One night during the Survivor competition, Coach decided to tell his tribe a story regarding his capture by a tribe in the Amazon. “It took a lot of guts for me to tell that story. They (Survivor producers) obviously cut it up because they can’t have me telling a 20-minute story. So they cut it up, they spliced it up. I don’t fault them for doing that. But it took a lot out of me.”
Coach says his tribemates sat in shocked silence after they heard the story and none of them said anything about it until the next morning. “I know that the producers were saying, ‘That’s not a true story.’ And even though people were sticking up for me the next morning, because they told me, they were also saying, ‘people were trying to poke holes in the validity of your story.’”
But Coach says the capture story took on a whole new angle online. “Somebody on the Internet came up with me being captured by Pygmies. I believe Pygmies are indigenous to the Serengeti. They’re certainly not indigenous to the Amazon and I never said that I was captured by Pygmies. I did say that I was captured by people that were between four and five feet tall. It wasn’t Pygmies. … I guarantee you that the way I told the story left no room for doubt. It was only the next morning when people woke up from the nightmare thinking, ‘Geez, certainly that possibly couldn’t happen.’”
Coach said that the capture experience was so terrible that he was not even sure how long he had been kept.”I would say probably four, five, six days. I lost track of the time. I was systematically beaten every day. It was a horrendous experience.”
Surviving A Hurricane
Another claim that many have called into question is Coach’s story of surviving a hurricane with 30-foot waves. Some have questioned his story’s validity saying the area in which he claims the hurricane happened hasn’t seen a storm of that nature since 1939. An article written about him in Honduras discussed some of the situation. “That same article (which he has posted on his website) says, ’25-year-old breaks a world record,’ so if they’re going to take that article for fact of where the hurricane was, then they are also going to have to acknowledge that I am a world record holder.”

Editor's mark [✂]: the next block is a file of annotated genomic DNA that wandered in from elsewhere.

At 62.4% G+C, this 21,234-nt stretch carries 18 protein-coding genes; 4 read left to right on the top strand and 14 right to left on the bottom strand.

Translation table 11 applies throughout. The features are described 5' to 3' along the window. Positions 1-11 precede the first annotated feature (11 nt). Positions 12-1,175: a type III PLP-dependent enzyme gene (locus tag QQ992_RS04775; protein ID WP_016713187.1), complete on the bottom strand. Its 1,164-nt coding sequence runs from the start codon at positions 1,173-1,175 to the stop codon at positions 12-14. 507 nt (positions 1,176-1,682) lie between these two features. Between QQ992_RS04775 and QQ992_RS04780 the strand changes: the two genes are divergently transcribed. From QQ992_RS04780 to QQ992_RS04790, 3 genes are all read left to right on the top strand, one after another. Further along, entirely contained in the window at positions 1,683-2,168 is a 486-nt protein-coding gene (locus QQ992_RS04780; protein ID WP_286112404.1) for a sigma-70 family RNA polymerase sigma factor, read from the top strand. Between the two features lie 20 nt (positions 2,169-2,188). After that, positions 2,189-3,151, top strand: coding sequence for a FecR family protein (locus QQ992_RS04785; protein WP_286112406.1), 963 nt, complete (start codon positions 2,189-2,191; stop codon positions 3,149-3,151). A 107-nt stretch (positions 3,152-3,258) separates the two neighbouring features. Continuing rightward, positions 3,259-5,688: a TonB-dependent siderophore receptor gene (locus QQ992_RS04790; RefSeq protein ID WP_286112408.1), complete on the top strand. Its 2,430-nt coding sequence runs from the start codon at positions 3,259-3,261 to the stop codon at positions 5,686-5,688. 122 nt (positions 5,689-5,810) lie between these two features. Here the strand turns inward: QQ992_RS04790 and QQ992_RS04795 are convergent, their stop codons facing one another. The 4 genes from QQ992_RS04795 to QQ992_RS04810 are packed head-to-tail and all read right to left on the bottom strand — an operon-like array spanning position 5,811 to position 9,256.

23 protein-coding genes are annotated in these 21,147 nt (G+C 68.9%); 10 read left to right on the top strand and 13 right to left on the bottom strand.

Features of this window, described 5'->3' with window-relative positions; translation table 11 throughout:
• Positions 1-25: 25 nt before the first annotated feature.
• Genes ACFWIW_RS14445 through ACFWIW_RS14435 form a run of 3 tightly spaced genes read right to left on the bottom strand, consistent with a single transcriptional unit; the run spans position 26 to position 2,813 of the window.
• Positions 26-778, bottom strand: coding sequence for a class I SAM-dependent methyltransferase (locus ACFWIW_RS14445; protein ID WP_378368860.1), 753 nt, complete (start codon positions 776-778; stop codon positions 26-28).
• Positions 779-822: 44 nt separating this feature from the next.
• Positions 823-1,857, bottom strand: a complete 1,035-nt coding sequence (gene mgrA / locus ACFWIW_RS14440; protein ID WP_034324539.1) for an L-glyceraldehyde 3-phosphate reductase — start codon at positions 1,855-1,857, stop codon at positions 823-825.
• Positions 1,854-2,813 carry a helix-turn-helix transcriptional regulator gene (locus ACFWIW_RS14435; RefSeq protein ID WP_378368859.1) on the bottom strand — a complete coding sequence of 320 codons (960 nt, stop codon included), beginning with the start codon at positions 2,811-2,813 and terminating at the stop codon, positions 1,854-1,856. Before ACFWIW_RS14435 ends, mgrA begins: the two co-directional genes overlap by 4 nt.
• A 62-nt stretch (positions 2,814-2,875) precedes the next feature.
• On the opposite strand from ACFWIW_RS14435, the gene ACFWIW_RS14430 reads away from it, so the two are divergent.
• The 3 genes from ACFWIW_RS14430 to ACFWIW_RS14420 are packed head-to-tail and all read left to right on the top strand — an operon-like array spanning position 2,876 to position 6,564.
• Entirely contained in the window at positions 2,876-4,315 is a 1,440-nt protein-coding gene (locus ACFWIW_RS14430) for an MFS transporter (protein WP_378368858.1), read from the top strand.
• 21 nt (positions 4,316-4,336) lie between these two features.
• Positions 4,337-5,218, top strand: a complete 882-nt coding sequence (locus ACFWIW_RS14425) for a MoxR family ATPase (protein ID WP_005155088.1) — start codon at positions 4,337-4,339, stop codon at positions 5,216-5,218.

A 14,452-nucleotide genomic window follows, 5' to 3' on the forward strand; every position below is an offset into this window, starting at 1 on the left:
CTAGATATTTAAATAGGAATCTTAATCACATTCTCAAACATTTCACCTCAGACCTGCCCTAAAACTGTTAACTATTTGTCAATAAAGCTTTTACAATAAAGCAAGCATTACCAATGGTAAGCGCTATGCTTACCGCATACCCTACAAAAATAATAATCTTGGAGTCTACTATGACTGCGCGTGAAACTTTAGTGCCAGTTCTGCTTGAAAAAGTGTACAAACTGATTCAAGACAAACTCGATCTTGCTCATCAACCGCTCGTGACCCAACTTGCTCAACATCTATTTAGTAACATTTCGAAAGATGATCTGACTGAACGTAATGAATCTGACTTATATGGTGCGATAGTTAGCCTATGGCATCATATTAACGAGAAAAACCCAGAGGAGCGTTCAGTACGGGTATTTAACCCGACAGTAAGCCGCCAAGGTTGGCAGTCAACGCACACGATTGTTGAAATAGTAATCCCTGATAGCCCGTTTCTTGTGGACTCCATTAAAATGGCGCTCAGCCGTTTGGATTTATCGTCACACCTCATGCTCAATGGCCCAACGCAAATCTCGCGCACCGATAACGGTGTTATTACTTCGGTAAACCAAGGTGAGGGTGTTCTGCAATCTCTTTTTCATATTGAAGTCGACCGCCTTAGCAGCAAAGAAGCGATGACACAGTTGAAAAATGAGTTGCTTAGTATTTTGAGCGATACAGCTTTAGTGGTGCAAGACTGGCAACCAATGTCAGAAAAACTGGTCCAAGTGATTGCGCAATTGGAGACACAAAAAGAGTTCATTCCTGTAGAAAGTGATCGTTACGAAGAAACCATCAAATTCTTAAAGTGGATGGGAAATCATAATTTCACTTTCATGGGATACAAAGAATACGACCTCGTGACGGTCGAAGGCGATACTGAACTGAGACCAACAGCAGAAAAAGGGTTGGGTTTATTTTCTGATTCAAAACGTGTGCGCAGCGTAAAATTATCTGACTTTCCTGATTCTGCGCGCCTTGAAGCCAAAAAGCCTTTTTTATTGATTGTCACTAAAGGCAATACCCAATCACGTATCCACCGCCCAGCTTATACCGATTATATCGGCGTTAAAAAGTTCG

Coach says some of the items in that article weren’t completely accurate. “In that same article, it said that I have a scar on my left arm. Which I do have a scar on my left arm, but that was actually from an incident in Los Angeles like three years before that. The scar that I pointed to was actually on my right hand, which I still have the scars — three inches from the shark attack. But the funny thing is, when you’re down in Honduras and you’re talking to somebody — I actually still correspond with the girl that wrote the article on me whose first language is Spanish and second language is English — they sometimes get their stories a little bit crossed.”
But he absolutely experienced the hurricane. “It was called Hurricane Hernan and if you Google it, you’ll see that in the first part of October, it was a hurricane that jumped over the Gulf of Mexico and started going north above Mazatlan. I was between Topolobampo and Mazatlan — closer to Mazatlan’s side. But they took that one article — and I think the article even said Portolobampo — I don’t even know if that’s an actual town in Mexico. I don’t know. But I know it was south of Topolobampo and it was north of Mazatlan. Google it, October, 1996.
“I went through this huge storm, almost lost my life. And when I limped into the next town, these huge fishing boats had been tossed 15 or 20 yards on the shore. And here I come paddling and the fishermen looked at me like, ‘What is going on.’ In fact, the fishermen asked me, there was a little island, they said, ‘Did you spend the night on the island when the hurricane went by?’ And I was like, ‘No I paddled through it.’ I sought refuge on the leeward side of that island, yes, but that was after I had been in the storm and they couldn’t believe it. But I go into the next town and I was like, ‘What happened, what was going on?’ And that’s when somebody told me the name of the hurricane — Hernan.”